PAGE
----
Robot fails to climb up slanted edge

vic_tvic_t Member

I have a house with two floors and have been using the i9 to clean my lower floor for a year now, much to my delight. Now I decided to get one for the upper floor, too.

On that floor, I have one room that I'm using as a gym. Part of the floor is covered with thick rubber pads to protect the floor. These pads are slanted on their edge which, at least in theory, should make it easy for any robot cleaner to get up or down the pad.

Unfortunately, the i9 refuses to go up 9 times out of 10. Not only that, it seems deeply confused about these edges and spends much time around them unnecessarily.

A picture says more than a thousand words, I'll attach two.

The first one shows a general view of the floor. The second shows the mentioned edge from the side. As you can see, the pad is about 3cm high which by itself should already be possible for the i9 to handle but seeing as how the edge is slanted, it should make things easier for the robot. Instead, it seems to do the opposite.

I hope the firmware can be improved in such a way that the robot can handle these slanted edges better.


  • magnus_lindhemagnus_lindhe Member ✭✭

    Hi, thanks for documenting your question so well!

    The official threshold/edge height limit for the Pure i9 is 22 mm. Sometimes it can climb slightly higher than that, but unfortunately I think your 30 mm are our of the range, even with the slanted edge. The problem is that, even if the slanted edge would allow the robot to push its front over it, later the wheels would need to flex out so far that they risk losing traction because the downforce is too low, which would make the robot stuck. This is why we've programmed the robot to avoid climbing if the edge is too high, even if it looks slanted.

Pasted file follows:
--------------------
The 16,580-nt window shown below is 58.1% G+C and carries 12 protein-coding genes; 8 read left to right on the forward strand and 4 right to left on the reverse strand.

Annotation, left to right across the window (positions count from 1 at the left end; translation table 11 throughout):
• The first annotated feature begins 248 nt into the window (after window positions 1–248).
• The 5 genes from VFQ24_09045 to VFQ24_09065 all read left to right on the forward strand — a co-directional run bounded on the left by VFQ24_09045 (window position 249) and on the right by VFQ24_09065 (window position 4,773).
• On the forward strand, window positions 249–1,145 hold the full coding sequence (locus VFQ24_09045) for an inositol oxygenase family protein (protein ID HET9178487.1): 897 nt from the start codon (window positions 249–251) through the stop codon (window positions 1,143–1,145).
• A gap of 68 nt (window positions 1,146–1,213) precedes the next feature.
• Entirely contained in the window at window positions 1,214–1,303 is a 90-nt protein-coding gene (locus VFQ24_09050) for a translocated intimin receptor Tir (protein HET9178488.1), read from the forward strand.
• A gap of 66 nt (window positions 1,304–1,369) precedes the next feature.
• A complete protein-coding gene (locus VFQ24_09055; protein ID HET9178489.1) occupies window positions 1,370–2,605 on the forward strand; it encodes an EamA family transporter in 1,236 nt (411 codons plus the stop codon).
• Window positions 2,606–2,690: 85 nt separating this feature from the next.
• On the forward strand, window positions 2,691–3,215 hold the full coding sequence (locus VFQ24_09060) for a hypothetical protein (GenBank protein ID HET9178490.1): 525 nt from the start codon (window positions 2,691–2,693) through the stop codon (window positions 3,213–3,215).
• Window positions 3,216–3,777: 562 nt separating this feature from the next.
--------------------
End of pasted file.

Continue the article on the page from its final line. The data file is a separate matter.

When it comes to spending time at the edges, this is because climbing an edge contains two decision points. First, when the robot is cleaning the floor, if it sees an edge that could be a threshold, it notes that and later comes back to evaluate it again. This decision has a high height limit, to avoid missing some threshold because of uncertain measurements. Second, the robot returns to the edge and does a detailed scanning to determine if the edge is safe to climb. This decision uses a stricter height limit just above 22 mm, and if it fails, the robot tries in several places along the edge, to make sure that it doesn't miss a section that could be climbed. I'm guessing that this is the "confused" part that you've observed.

    For the moment we don't dare to increase the height limit, because of the mechanics of the robot. So I'd recommend something of the following:

    • Use the FloorPlanner function to make CleanZones of the rest of your upper floor, so the robot cleans only there. That will save you the time to scan the rubber pads.
    • Put something that is 40-50 mm high along the edges, so the robot doesn't even consider climbing.
    • Try adding a "step" of 10-15 mm thick material, ~80 cm wide and ~50 cm deep, somewhere along the current edge. That should allow the robot to do two climbs, each low enough and with space to come to rest after the edge.
  • ptrbkptrbk Member

    Thanks for explaining the algorithm. I have one door threshold that the robot does not want to cross even though it looks pretty much like the others. Maybe it is just in the border of the 22mm. The robot manages higher thresholds in other places in the house.

    Could you please make a configuration in the app to allow users to adjust the threshold height limit when necessary?

    Thanks in advance.

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